Brooklyn Heights library development faces hurdle in Eric Adams

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Nearly two months after getting conditional support from a local community board, a controversial plan to redevelop the Brooklyn Heights public library faces a new obstacle.

Borough President Eric Adams, who has an advisory role in the city’s land use process, took issue with much of the proposal and released a list of demands to the Department of City Planning this week.

Among his requests are a new public school and more low-income housing.

“Considering this land use application has been about more than one site or one institution; it represents an opportunity to evaluate the direction of development in Brooklyn Heights and ensure that basic services are met and enhanced,” he said in a prepared statement.


He said the plan, which involves the sale of a city-owned site to a private developer, “must maximize community benefit above and beyond what has been the standard to date.”

Specifically, he called on developer Hudson Companies to build a new elementary school within the property at 280 Cadman Plaza West and possibly add an annex to P.S. 8, the overcrowded local school. He wants the additional space to include a gymnasium, assembly space and lunch room.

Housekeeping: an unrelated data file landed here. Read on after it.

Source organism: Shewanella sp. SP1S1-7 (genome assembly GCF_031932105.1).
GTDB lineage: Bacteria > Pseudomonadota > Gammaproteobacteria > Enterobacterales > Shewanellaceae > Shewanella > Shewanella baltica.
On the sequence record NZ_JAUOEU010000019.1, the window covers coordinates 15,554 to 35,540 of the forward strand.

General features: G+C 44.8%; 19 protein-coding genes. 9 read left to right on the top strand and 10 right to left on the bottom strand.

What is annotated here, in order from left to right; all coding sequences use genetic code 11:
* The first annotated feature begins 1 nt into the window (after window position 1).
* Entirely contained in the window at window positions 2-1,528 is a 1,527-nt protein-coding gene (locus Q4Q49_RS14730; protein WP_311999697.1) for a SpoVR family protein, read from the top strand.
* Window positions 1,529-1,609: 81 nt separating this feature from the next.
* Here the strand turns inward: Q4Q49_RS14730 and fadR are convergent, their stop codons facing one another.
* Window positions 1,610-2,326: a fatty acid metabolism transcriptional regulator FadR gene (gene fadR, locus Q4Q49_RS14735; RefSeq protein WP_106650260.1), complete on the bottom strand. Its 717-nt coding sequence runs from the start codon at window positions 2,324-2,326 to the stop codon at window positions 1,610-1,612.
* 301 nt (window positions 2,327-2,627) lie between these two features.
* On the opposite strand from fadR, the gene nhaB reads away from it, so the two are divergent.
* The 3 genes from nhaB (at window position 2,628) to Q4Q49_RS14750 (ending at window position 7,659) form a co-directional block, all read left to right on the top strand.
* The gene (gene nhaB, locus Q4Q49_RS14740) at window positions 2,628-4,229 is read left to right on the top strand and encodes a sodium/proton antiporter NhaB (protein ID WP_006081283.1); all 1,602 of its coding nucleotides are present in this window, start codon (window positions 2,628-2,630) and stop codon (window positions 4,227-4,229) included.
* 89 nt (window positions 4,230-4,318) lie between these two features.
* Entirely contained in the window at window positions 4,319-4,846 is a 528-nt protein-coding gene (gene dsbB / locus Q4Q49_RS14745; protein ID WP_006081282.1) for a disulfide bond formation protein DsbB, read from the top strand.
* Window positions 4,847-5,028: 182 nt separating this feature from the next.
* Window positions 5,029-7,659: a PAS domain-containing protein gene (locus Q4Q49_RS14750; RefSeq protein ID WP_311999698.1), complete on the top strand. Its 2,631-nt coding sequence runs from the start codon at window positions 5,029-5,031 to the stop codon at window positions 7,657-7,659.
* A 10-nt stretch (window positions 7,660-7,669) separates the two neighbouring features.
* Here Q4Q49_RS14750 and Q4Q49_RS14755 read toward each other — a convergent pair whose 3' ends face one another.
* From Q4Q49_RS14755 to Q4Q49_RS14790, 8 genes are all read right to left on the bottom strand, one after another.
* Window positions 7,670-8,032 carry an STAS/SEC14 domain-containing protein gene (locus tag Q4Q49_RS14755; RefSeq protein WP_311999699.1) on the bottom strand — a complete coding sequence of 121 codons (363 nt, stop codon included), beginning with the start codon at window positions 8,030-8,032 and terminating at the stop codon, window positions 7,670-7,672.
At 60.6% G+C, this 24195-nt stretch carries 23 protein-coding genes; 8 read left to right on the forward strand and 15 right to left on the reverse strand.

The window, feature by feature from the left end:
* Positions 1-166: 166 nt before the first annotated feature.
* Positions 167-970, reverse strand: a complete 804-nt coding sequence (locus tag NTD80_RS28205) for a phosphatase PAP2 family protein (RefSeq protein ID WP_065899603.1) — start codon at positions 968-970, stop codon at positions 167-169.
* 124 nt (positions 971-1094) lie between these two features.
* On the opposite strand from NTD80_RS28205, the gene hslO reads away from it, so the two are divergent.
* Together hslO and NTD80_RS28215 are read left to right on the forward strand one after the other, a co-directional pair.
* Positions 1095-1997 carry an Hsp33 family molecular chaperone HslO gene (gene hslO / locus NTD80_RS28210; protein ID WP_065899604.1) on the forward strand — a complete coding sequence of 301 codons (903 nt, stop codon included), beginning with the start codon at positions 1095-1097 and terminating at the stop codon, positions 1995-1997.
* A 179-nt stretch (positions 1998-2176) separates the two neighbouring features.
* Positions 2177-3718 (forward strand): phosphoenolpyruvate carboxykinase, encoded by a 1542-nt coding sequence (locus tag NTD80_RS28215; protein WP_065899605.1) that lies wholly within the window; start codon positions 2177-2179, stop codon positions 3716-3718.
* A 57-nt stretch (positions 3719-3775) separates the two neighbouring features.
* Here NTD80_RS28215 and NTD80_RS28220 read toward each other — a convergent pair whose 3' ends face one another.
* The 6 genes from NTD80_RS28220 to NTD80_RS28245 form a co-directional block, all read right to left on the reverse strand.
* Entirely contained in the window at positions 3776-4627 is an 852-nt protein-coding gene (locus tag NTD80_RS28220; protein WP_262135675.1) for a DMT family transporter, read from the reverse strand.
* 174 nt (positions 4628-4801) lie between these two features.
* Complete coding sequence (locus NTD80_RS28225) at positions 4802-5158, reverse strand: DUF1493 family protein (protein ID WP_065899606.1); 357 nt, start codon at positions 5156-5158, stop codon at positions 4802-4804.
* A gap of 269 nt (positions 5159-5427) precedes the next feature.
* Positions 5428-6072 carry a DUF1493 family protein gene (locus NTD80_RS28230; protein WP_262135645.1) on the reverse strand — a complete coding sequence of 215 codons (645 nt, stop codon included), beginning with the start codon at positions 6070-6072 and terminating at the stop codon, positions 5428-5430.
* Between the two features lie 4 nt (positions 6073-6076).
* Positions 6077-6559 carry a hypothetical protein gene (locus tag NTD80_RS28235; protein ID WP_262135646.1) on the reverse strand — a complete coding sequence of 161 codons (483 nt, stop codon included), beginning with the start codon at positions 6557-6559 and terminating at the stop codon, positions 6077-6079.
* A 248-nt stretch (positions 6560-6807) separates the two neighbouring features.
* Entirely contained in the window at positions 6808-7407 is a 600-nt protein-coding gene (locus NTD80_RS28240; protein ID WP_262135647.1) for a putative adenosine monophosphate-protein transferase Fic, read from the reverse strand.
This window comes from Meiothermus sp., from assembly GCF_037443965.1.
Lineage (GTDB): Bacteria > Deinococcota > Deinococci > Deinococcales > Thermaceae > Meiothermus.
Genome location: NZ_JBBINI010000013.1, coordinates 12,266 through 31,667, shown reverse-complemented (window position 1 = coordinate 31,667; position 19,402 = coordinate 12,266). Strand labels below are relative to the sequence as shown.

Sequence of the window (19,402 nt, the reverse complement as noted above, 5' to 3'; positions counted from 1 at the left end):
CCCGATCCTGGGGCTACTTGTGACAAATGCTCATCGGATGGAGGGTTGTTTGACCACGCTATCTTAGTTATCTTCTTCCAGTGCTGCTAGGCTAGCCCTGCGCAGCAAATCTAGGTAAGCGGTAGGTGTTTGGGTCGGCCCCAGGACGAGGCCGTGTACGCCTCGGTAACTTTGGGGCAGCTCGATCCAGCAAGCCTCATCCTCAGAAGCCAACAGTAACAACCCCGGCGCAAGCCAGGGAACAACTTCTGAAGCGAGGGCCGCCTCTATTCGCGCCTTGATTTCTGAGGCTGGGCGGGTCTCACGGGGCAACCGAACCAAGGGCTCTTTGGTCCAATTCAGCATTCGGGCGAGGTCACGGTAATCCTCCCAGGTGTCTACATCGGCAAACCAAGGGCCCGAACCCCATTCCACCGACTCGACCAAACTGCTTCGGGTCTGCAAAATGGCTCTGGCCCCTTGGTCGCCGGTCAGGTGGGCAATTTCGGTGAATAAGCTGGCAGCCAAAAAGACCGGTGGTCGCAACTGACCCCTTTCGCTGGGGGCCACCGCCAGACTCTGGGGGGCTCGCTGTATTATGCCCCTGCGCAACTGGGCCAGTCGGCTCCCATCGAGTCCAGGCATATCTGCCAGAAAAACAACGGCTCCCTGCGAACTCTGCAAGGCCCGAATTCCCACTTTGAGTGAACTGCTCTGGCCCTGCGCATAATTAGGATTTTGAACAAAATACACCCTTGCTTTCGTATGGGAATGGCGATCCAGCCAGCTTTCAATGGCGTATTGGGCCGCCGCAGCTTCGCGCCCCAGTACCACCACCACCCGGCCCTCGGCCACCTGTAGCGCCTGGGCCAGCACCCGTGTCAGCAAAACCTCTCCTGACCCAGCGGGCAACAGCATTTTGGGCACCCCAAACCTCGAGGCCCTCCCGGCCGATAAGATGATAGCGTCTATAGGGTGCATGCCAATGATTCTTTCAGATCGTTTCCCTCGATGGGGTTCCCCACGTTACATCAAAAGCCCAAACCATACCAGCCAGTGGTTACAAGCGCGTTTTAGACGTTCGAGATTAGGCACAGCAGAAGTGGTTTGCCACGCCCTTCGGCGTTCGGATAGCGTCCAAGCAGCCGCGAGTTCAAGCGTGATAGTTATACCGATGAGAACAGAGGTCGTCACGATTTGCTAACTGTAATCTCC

And he demanded a city task force develop a “site identification plan” to “solve the public school seat shortage in and around Downtown Brooklyn.”

Adams also called for all residential units built through the development process to be “permanently affordable” and remain at the site of the current library. The current plan allows the units to be placed elsewhere in the district.

His recommendations will be considered by the City Planning Commission on Sept. 22, his office said.

“The plan for Brooklyn Heights Library is the best and only viable way to deliver a modern new library, $40 million for vital library improvements across the borough and affordable housing within the district. We are grateful for the support of the Community Board, Brooklyn Heights community organizations and people across Brooklyn who care about the future of our libraries,” a spokesman for the library said in an email Wednesday night. “Borough President Adams has shared his ideas about New York City’s libraries and we will take his feedback into consideration as we continue moving forward with the public review process.”

The developer wants to buy the property from the city for $52 million and refurbish the public library into a new, 21,500 square-foot space.

The 36-story tower would include 139 condos, retail space leased by the Brooklyn Roasting Company and Smorgasburg and 114 low- and moderate-income housing units elsewhere in the area.

The final vote on the project lies with the City Council.


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